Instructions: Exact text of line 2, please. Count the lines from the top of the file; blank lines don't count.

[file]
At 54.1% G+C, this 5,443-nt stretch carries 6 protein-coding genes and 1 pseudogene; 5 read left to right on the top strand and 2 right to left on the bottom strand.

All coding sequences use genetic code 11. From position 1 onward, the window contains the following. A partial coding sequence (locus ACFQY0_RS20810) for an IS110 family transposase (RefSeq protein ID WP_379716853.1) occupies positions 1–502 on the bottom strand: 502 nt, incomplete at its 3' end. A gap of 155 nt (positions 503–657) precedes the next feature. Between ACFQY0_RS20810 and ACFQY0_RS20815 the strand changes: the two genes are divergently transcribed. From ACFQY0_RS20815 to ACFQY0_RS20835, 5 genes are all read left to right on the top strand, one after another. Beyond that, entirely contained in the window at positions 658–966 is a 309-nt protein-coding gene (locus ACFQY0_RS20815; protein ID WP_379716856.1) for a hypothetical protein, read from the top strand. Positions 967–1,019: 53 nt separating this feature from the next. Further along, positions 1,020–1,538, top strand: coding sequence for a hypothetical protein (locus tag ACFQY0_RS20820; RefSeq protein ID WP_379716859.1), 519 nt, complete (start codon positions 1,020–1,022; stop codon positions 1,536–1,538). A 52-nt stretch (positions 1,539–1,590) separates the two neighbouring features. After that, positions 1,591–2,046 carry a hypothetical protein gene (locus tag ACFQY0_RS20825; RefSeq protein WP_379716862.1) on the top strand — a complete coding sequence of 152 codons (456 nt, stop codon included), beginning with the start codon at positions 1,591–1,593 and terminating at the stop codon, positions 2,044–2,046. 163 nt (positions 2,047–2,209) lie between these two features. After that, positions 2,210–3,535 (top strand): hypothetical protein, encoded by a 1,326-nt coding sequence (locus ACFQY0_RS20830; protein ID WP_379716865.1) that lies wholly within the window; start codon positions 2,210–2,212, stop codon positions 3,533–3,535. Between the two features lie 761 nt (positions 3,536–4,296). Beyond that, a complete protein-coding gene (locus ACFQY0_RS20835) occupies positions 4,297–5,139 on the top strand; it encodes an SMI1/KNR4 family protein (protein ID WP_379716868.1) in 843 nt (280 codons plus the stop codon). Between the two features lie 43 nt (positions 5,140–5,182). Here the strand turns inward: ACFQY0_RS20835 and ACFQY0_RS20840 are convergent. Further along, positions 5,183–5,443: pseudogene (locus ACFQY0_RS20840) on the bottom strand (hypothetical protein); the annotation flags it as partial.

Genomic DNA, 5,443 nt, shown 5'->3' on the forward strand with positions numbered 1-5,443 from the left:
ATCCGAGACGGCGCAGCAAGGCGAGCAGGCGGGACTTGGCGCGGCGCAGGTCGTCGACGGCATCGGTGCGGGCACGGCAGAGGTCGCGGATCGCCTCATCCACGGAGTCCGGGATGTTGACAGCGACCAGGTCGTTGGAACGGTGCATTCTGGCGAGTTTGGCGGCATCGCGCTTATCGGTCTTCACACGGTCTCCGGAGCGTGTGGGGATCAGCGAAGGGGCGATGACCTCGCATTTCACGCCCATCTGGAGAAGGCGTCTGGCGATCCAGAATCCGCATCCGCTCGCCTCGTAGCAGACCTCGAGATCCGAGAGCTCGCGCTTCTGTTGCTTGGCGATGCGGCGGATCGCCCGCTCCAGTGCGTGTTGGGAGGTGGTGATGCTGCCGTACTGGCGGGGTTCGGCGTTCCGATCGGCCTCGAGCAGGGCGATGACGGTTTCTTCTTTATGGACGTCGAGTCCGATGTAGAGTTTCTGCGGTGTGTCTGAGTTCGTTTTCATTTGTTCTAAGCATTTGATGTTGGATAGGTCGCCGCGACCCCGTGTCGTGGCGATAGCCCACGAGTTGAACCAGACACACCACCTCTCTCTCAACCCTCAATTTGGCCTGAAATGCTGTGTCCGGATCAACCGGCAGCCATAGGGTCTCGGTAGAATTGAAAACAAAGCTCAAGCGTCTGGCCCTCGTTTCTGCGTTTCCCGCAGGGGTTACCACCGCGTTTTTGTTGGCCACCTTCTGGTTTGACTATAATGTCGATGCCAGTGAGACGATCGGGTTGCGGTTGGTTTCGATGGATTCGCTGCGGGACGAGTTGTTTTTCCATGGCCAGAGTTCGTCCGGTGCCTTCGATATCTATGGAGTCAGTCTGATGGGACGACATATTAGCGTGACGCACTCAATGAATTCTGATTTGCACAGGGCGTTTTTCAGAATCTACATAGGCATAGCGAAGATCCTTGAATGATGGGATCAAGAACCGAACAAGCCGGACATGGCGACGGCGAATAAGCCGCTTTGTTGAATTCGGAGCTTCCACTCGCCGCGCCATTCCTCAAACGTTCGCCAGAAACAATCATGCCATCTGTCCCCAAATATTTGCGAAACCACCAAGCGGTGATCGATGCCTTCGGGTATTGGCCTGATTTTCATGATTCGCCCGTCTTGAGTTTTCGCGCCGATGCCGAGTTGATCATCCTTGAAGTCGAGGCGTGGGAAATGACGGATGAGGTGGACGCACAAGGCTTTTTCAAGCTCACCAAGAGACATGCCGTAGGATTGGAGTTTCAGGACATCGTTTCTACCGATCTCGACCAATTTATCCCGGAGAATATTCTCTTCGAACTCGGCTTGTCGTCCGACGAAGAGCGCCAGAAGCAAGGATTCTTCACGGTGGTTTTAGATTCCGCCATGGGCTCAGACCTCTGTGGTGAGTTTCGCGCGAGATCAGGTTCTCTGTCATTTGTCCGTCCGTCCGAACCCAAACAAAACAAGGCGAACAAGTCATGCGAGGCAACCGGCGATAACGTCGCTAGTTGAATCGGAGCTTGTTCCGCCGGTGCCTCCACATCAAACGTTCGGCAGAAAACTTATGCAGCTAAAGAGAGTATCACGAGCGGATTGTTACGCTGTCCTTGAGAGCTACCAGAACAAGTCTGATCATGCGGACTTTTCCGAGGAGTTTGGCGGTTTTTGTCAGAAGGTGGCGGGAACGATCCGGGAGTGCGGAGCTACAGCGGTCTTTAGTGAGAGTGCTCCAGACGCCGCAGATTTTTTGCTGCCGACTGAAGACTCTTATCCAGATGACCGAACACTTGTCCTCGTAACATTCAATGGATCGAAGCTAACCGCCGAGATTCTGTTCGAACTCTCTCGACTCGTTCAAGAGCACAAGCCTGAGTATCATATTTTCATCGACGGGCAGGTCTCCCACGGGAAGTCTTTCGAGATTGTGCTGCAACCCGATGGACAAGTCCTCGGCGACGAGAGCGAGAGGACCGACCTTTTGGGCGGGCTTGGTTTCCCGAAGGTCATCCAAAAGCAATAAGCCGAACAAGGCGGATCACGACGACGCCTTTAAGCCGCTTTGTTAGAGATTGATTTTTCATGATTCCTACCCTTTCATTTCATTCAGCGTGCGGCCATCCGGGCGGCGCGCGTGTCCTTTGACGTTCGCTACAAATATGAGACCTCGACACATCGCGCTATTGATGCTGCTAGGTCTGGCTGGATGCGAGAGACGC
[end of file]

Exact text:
All coding sequences use genetic code 11. From position 1 onward, the window contains the following. A partial coding sequence (locus ACFQY0_RS20810) for an IS110 family transposase (RefSeq protein ID WP_379716853.1) occupies positions 1–502 on the bottom strand: 502 nt, incomplete at its 3' end. A gap of 155 nt (positions 503–657) precedes the next feature. Between ACFQY0_RS20810 and ACFQY0_RS20815 the strand changes: the two genes are divergently transcribed. From ACFQY0_RS20815 to ACFQY0_RS20835, 5 genes are all read left to right on the top strand, one after another. Beyond that, entirely contained in the window at positions 658–966 is a 309-nt protein-coding gene (locus ACFQY0_RS20815; protein ID WP_379716856.1) for a hypothetical protein, read from the top strand. Positions 967–1,019: 53 nt separating this feature from the next. Further along, positions 1,020–1,538, top strand: coding sequence for a hypothetical protein (locus tag ACFQY0_RS20820; RefSeq protein ID WP_379716859.1), 519 nt, complete (start codon positions 1,020–1,022; stop codon positions 1,536–1,538). A 52-nt stretch (positions 1,539–1,590) separates the two neighbouring features. After that, positions 1,591–2,046 carry a hypothetical protein gene (locus tag ACFQY0_RS20825; RefSeq protein WP_379716862.1) on the top strand — a complete coding sequence of 152 codons (456 nt, stop codon included), beginning with the start codon at positions 1,591–1,593 and terminating at the stop codon, positions 2,044–2,046. 163 nt (positions 2,047–2,209) lie between these two features. After that, positions 2,210–3,535 (top strand): hypothetical protein, encoded by a 1,326-nt coding sequence (locus ACFQY0_RS20830; protein ID WP_379716865.1) that lies wholly within the window; start codon positions 2,210–2,212, stop codon positions 3,533–3,535. Between the two features lie 761 nt (positions 3,536–4,296). Beyond that, a complete protein-coding gene (locus ACFQY0_RS20835) occupies positions 4,297–5,139 on the top strand; it encodes an SMI1/KNR4 family protein (protein ID WP_379716868.1) in 843 nt (280 codons plus the stop codon). Between the two features lie 43 nt (positions 5,140–5,182). Here the strand turns inward: ACFQY0_RS20835 and ACFQY0_RS20840 are convergent. Further along, positions 5,183–5,443: pseudogene (locus ACFQY0_RS20840) on the bottom strand (hypothetical protein); the annotation flags it as partial.